New life for the classics

Town Crier Online
February 2003
Andrew Matte

Adi Braun's new CD is called 'Delishious,' a collection of standards that will be familiar to just about everybody.

When Adi Braun's normally delicate but purposeful voice grinds out the word "rock" at the beginning of her version of the classic 'Mr. Sandman,' we can tell she means it, in much the same way as, say, a '70s Roger Daltrey.

And here's a challenge for any male listener older than 14 who's at least somewhat heterosexual listen to 'Lover Man,' even if it's just halfway through. Denying the listener can remain untouched by the singer's interpreted sensuality, is impossible. Called Delishious, Braun's collection of jazz works offers the listeners with a confident, sultry CD.

Braun's fabulous voice, the musicians' understated performance and the song's familiarity will surely delight fans of jazz, and most other genres of music. Okay, perhaps not those who enjoy gangster rap.

Delishious is perfect music for guests. Picture a dinner party attended by people of varying ages and interests seated at the supper table, all tapping feet, utensils and bread sticks.

Braun's abilities come thanks, at least in part, to her evolution of styles. Not long ago, the classically-trained singer switched gears a little and began perform more mainstream music that she also enjoyed.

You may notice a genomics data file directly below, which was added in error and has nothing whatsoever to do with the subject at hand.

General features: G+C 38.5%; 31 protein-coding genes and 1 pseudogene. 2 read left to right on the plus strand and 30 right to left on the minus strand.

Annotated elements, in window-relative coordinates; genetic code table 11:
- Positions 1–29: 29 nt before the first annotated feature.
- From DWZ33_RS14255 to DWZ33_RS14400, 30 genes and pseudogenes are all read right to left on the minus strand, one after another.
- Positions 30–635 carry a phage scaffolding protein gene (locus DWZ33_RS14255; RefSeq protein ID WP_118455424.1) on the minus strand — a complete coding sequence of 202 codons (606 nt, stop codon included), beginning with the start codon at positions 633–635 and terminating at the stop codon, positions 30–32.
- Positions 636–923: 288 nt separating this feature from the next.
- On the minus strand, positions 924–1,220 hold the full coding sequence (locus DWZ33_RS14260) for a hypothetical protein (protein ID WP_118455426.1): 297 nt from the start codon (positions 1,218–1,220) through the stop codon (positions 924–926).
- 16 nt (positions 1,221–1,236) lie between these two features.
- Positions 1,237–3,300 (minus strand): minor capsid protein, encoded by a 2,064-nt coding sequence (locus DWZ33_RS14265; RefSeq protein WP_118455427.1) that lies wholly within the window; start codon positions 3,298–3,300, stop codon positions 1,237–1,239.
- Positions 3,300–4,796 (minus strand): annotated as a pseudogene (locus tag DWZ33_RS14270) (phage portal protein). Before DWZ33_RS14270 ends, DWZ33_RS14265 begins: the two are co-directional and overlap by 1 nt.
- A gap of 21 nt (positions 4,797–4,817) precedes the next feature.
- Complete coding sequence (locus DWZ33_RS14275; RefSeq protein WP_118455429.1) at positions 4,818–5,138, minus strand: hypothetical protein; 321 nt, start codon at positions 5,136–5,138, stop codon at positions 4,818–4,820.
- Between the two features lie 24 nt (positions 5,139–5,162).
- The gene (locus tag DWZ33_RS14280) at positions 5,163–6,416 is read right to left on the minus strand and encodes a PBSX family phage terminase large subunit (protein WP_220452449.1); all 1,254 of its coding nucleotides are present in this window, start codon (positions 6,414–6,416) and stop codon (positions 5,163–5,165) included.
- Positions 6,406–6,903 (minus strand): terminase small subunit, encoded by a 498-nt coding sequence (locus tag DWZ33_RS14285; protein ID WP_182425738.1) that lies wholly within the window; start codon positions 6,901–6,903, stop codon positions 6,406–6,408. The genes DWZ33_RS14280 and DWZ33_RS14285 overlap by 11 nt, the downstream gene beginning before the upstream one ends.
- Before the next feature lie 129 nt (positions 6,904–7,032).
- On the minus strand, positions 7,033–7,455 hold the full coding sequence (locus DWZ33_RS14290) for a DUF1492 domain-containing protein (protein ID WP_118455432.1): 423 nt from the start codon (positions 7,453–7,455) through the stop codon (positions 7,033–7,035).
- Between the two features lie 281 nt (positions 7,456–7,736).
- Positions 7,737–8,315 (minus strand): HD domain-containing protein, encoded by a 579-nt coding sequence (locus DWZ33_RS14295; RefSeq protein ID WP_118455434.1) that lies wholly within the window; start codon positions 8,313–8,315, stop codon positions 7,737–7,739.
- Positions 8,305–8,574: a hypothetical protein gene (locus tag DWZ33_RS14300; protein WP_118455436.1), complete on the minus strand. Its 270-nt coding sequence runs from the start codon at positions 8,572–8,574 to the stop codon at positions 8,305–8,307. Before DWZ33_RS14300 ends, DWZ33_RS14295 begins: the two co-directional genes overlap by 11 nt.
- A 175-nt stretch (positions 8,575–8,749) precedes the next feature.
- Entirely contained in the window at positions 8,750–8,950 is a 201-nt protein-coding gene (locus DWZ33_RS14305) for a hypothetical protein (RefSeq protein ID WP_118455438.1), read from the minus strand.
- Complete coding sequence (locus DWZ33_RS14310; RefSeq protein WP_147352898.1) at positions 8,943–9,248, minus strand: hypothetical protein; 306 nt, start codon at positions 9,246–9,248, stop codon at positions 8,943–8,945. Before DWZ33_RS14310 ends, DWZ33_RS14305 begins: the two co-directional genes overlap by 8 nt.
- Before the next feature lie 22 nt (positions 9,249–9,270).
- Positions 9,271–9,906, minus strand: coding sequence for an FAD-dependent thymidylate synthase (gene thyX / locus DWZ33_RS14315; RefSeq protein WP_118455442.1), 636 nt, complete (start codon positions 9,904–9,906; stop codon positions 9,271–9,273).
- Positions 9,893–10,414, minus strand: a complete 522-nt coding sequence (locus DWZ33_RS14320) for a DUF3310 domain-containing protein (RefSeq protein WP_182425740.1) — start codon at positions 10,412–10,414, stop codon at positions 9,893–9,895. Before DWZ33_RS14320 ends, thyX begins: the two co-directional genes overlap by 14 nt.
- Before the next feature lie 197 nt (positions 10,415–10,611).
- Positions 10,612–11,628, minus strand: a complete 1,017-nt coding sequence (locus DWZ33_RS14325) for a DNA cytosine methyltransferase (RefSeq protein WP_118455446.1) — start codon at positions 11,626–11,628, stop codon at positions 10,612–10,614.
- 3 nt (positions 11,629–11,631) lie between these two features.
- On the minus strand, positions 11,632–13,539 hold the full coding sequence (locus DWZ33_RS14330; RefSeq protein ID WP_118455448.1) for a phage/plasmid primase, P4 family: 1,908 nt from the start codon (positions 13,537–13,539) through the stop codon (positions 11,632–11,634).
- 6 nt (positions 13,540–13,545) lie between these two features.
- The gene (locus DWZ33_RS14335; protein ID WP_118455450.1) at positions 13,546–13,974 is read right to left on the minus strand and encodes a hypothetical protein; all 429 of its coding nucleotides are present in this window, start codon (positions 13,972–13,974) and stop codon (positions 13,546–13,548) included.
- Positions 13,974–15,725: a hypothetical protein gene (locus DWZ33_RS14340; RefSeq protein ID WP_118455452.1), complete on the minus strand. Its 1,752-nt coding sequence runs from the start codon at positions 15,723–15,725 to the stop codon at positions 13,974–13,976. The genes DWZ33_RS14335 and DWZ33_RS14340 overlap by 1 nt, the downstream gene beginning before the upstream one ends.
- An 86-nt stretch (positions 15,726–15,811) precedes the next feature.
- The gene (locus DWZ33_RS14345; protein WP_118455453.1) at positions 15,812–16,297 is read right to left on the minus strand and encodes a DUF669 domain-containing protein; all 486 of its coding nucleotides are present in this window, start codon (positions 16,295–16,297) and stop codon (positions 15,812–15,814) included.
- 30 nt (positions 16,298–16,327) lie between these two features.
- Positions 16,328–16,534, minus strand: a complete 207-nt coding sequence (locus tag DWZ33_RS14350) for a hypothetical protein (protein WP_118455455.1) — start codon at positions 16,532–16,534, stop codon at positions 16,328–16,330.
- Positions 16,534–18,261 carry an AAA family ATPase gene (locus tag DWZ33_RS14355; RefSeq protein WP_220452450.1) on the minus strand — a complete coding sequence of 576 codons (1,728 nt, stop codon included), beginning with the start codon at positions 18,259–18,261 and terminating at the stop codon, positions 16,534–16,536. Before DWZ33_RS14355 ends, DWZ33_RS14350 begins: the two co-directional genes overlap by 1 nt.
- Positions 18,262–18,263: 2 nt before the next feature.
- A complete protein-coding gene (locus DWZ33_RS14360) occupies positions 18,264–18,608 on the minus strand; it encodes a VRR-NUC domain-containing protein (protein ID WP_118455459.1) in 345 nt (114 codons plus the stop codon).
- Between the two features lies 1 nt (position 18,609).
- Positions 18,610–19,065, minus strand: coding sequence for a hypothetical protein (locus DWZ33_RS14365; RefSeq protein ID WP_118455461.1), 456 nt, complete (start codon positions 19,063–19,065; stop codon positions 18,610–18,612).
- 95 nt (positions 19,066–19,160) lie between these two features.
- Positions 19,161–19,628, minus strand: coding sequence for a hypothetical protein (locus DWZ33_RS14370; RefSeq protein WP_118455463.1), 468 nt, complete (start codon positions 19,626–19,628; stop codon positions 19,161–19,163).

"About seven years ago, I did a sideways step," she says.

"But in the last two or three years, I've really full committed to going full force in this direction."

She says she began embracing jazz because she felt it was more freeing than classical music. And it also allowed her to experiment more, something that she wanted to do but wasn't permitted in the classical world.

"I was personally never able to live that out in the classical field. And I was yearning for that. And I knew I had a knack for rhythmic things as well. So that was my biggest attraction."

She was also more than happy to take what she knew from classical music and translate it to jazz. She knew she was capable of working her voice in many ways that would be perfect for jazz.

"Because of my classical training, I have a huge arsenal of skills or colours on a pallet that I can use," she says, adding her influences include Barbara Streisand, Judy Garland, Rosemary Clooney.

She says she picked the songs because they were among her favourites, but deciding which ones to do and which ones to pass on was difficult.

"It was very hard to confine it to the 12. I wanted to have a good cross section. I wanted to have some swing, some Latin and definitely ballads," she said.

"I also love how some of these songs have a slower introductory verse that leads into a chorus and not a lot of singers sing them."

Want to know more? Visit her Web site